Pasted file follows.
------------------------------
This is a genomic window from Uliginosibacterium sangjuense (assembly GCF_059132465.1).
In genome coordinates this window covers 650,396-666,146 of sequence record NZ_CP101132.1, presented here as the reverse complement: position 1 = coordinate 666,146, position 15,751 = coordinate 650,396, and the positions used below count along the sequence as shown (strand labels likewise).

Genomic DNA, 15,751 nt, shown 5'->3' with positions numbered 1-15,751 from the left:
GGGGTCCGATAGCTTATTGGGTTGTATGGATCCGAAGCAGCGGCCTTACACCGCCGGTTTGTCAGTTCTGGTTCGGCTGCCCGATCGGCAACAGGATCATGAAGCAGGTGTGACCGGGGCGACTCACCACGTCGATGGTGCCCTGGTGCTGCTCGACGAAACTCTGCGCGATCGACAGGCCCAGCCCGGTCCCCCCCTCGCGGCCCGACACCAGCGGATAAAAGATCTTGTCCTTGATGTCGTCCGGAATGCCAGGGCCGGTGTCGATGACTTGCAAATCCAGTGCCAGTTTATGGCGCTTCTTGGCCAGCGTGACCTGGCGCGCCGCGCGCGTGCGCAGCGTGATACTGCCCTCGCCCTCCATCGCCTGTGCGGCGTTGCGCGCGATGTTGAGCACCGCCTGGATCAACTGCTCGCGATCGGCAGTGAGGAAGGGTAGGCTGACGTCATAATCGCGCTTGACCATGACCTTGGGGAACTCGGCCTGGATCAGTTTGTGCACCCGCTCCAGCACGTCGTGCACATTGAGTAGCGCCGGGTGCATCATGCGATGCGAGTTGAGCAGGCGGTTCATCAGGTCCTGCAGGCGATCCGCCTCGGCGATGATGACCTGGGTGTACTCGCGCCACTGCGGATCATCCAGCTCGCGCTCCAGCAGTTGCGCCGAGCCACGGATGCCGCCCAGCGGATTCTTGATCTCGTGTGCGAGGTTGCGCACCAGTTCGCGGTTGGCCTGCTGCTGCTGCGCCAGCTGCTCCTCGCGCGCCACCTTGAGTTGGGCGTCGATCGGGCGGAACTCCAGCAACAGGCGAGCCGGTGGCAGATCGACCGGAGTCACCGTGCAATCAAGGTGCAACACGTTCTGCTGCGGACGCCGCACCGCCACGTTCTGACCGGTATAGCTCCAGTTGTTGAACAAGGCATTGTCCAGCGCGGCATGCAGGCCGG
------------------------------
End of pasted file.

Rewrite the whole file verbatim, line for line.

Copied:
This is a genomic window from Uliginosibacterium sangjuense (assembly GCF_059132465.1).
In genome coordinates this window covers 650,396-666,146 of sequence record NZ_CP101132.1, presented here as the reverse complement: position 1 = coordinate 666,146, position 15,751 = coordinate 650,396, and the positions used below count along the sequence as shown (strand labels likewise).

Genomic DNA, 15,751 nt, shown 5'->3' with positions numbered 1-15,751 from the left:
GGGGTCCGATAGCTTATTGGGTTGTATGGATCCGAAGCAGCGGCCTTACACCGCCGGTTTGTCAGTTCTGGTTCGGCTGCCCGATCGGCAACAGGATCATGAAGCAGGTGTGACCGGGGCGACTCACCACGTCGATGGTGCCCTGGTGCTGCTCGACGAAACTCTGCGCGATCGACAGGCCCAGCCCGGTCCCCCCCTCGCGGCCCGACACCAGCGGATAAAAGATCTTGTCCTTGATGTCGTCCGGAATGCCAGGGCCGGTGTCGATGACTTGCAAATCCAGTGCCAGTTTATGGCGCTTCTTGGCCAGCGTGACCTGGCGCGCCGCGCGCGTGCGCAGCGTGATACTGCCCTCGCCCTCCATCGCCTGTGCGGCGTTGCGCGCGATGTTGAGCACCGCCTGGATCAACTGCTCGCGATCGGCAGTGAGGAAGGGTAGGCTGACGTCATAATCGCGCTTGACCATGACCTTGGGGAACTCGGCCTGGATCAGTTTGTGCACCCGCTCCAGCACGTCGTGCACATTGAGTAGCGCCGGGTGCATCATGCGATGCGAGTTGAGCAGGCGGTTCATCAGGTCCTGCAGGCGATCCGCCTCGGCGATGATGACCTGGGTGTACTCGCGCCACTGCGGATCATCCAGCTCGCGCTCCAGCAGTTGCGCCGAGCCACGGATGCCGCCCAGCGGATTCTTGATCTCGTGTGCGAGGTTGCGCACCAGTTCGCGGTTGGCCTGCTGCTGCTGCGCCAGCTGCTCCTCGCGCGCCACCTTGAGTTGGGCGTCGATCGGGCGGAACTCCAGCAACAGGCGAGCCGGTGGCAGATCGACCGGAGTCACCGTGCAATCAAGGTGCAACACGTTCTGCTGCGGACGCCGCACCGCCACGTTCTGACCGGTATAGCTCCAGTTGTTGAACAAGGCATTGTCCAGCGCGGCATGCAGGCCGG